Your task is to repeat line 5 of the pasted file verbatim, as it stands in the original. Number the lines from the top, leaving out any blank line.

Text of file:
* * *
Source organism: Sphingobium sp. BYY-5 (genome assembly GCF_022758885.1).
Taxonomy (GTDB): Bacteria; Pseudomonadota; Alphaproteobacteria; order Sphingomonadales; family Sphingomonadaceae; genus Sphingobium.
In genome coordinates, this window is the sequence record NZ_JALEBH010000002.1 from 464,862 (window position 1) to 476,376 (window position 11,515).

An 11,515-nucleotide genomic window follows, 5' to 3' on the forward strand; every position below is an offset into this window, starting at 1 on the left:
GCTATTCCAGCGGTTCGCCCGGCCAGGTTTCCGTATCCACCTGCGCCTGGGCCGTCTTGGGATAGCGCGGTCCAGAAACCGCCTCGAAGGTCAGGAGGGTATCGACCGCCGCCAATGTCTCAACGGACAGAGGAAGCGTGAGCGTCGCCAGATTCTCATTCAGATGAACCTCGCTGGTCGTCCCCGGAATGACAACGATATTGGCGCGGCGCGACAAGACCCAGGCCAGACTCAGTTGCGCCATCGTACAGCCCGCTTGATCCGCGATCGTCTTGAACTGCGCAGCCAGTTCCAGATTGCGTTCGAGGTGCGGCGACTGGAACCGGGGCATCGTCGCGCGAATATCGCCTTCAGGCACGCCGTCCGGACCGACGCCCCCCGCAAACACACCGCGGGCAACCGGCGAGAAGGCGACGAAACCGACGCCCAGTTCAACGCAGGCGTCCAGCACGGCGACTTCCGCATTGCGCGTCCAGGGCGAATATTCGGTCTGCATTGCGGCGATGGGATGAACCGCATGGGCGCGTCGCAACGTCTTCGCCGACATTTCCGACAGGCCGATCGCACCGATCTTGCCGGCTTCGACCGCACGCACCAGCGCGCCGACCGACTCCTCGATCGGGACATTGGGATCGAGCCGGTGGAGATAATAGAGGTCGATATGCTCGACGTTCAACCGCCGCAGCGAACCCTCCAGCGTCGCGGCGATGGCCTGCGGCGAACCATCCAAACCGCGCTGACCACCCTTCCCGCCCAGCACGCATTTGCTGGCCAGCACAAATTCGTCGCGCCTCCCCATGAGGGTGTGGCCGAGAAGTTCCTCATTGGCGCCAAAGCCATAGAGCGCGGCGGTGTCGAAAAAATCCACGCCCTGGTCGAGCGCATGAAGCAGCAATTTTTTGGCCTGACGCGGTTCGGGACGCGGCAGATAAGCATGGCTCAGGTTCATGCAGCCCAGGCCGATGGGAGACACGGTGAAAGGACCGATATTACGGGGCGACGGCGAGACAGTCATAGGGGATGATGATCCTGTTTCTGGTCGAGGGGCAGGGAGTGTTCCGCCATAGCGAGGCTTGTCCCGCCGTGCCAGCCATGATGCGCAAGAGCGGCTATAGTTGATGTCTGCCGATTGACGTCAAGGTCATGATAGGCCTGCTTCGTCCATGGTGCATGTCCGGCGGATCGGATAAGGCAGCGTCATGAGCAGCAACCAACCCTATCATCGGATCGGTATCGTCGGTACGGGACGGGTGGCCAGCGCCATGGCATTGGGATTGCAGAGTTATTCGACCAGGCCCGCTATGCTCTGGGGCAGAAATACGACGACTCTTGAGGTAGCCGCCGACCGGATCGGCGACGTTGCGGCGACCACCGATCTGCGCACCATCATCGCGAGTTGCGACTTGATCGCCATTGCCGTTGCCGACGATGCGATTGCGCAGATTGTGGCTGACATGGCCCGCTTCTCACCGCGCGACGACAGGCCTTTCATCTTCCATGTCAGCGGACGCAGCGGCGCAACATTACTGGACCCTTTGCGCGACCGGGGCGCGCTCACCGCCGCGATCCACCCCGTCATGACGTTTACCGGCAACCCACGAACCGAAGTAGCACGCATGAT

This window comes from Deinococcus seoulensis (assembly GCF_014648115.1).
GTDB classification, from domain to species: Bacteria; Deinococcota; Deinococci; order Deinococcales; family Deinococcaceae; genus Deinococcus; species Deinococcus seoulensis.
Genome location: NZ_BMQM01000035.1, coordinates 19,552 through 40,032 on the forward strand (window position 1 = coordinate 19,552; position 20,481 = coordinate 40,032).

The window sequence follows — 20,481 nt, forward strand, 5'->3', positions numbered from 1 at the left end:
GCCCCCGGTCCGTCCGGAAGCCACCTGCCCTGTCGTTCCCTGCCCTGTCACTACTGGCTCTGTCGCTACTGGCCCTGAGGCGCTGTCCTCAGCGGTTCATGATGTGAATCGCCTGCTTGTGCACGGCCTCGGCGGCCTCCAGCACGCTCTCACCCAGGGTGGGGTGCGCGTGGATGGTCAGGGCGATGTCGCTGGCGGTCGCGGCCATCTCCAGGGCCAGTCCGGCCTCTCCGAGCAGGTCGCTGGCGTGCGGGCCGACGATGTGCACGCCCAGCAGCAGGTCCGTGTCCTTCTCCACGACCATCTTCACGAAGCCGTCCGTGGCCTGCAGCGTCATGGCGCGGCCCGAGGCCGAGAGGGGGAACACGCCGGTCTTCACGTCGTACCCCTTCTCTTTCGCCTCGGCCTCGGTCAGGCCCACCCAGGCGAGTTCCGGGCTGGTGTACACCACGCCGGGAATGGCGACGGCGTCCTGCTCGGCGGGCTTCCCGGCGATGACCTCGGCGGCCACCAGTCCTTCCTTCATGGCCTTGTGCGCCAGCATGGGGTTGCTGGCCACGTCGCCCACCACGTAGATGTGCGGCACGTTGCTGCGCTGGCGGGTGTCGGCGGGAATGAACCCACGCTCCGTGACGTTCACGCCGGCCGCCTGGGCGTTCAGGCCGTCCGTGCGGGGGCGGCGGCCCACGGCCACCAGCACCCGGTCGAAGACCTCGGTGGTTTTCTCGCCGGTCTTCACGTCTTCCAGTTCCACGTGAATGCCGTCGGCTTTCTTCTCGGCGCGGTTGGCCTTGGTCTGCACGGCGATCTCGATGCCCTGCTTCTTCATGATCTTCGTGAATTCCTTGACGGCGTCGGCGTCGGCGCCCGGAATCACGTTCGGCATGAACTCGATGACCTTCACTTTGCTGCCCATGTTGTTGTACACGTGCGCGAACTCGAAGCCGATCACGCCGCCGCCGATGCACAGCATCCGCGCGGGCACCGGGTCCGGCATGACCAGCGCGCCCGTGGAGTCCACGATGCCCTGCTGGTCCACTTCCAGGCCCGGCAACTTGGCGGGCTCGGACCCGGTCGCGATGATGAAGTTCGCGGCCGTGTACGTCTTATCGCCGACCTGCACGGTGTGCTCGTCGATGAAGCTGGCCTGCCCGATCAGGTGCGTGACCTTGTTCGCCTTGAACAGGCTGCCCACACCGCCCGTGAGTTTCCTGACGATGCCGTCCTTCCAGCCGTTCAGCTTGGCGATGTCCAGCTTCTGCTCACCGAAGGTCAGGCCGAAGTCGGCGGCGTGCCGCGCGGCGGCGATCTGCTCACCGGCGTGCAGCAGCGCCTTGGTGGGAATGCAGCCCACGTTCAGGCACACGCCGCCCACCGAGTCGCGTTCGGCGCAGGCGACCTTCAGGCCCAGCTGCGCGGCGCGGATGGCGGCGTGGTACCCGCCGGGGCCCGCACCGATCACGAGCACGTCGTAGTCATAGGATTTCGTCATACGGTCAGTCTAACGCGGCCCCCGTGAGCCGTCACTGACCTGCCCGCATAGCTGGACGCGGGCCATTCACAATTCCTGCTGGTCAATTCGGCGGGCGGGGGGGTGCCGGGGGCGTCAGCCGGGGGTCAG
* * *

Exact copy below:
GCTATTCCAGCGGTTCGCCCGGCCAGGTTTCCGTATCCACCTGCGCCTGGGCCGTCTTGGGATAGCGCGGTCCAGAAACCGCCTCGAAGGTCAGGAGGGTATCGACCGCCGCCAATGTCTCAACGGACAGAGGAAGCGTGAGCGTCGCCAGATTCTCATTCAGATGAACCTCGCTGGTCGTCCCCGGAATGACAACGATATTGGCGCGGCGCGACAAGACCCAGGCCAGACTCAGTTGCGCCATCGTACAGCCCGCTTGATCCGCGATCGTCTTGAACTGCGCAGCCAGTTCCAGATTGCGTTCGAGGTGCGGCGACTGGAACCGGGGCATCGTCGCGCGAATATCGCCTTCAGGCACGCCGTCCGGACCGACGCCCCCCGCAAACACACCGCGGGCAACCGGCGAGAAGGCGACGAAACCGACGCCCAGTTCAACGCAGGCGTCCAGCACGGCGACTTCCGCATTGCGCGTCCAGGGCGAATATTCGGTCTGCATTGCGGCGATGGGATGAACCGCATGGGCGCGTCGCAACGTCTTCGCCGACATTTCCGACAGGCCGATCGCACCGATCTTGCCGGCTTCGACCGCACGCACCAGCGCGCCGACCGACTCCTCGATCGGGACATTGGGATCGAGCCGGTGGAGATAATAGAGGTCGATATGCTCGACGTTCAACCGCCGCAGCGAACCCTCCAGCGTCGCGGCGATGGCCTGCGGCGAACCATCCAAACCGCGCTGACCACCCTTCCCGCCCAGCACGCATTTGCTGGCCAGCACAAATTCGTCGCGCCTCCCCATGAGGGTGTGGCCGAGAAGTTCCTCATTGGCGCCAAAGCCATAGAGCGCGGCGGTGTCGAAAAAATCCACGCCCTGGTCGAGCGCATGAAGCAGCAATTTTTTGGCCTGACGCGGTTCGGGACGCGGCAGATAAGCATGGCTCAGGTTCATGCAGCCCAGGCCGATGGGAGACACGGTGAAAGGACCGATATTACGGGGCGACGGCGAGACAGTCATAGGGGATGATGATCCTGTTTCTGGTCGAGGGGCAGGGAGTGTTCCGCCATAGCGAGGCTTGTCCCGCCGTGCCAGCCATGATGCGCAAGAGCGGCTATAGTTGATGTCTGCCGATTGACGTCAAGGTCATGATAGGCCTGCTTCGTCCATGGTGCATGTCCGGCGGATCGGATAAGGCAGCGTCATGAGCAGCAACCAACCCTATCATCGGATCGGTATCGTCGGTACGGGACGGGTGGCCAGCGCCATGGCATTGGGATTGCAGAGTTATTCGACCAGGCCCGCTATGCTCTGGGGCAGAAATACGACGACTCTTGAGGTAGCCGCCGACCGGATCGGCGACGTTGCGGCGACCACCGATCTGCGCACCATCATCGCGAGTTGCGACTTGATCGCCATTGCCGTTGCCGACGATGCGATTGCGCAGATTGTGGCTGACATGGCCCGCTTCTCACCGCGCGACGACAGGCCTTTCATCTTCCATGTCAGCGGACGCAGCGGCGCAACATTACTGGACCCTTTGCGCGACCGGGGCGCGCTCACCGCCGCGATCCACCCCGTCATGACGTTTACCGGCAACCCACGAACCGAAGTAGCACGCATGAT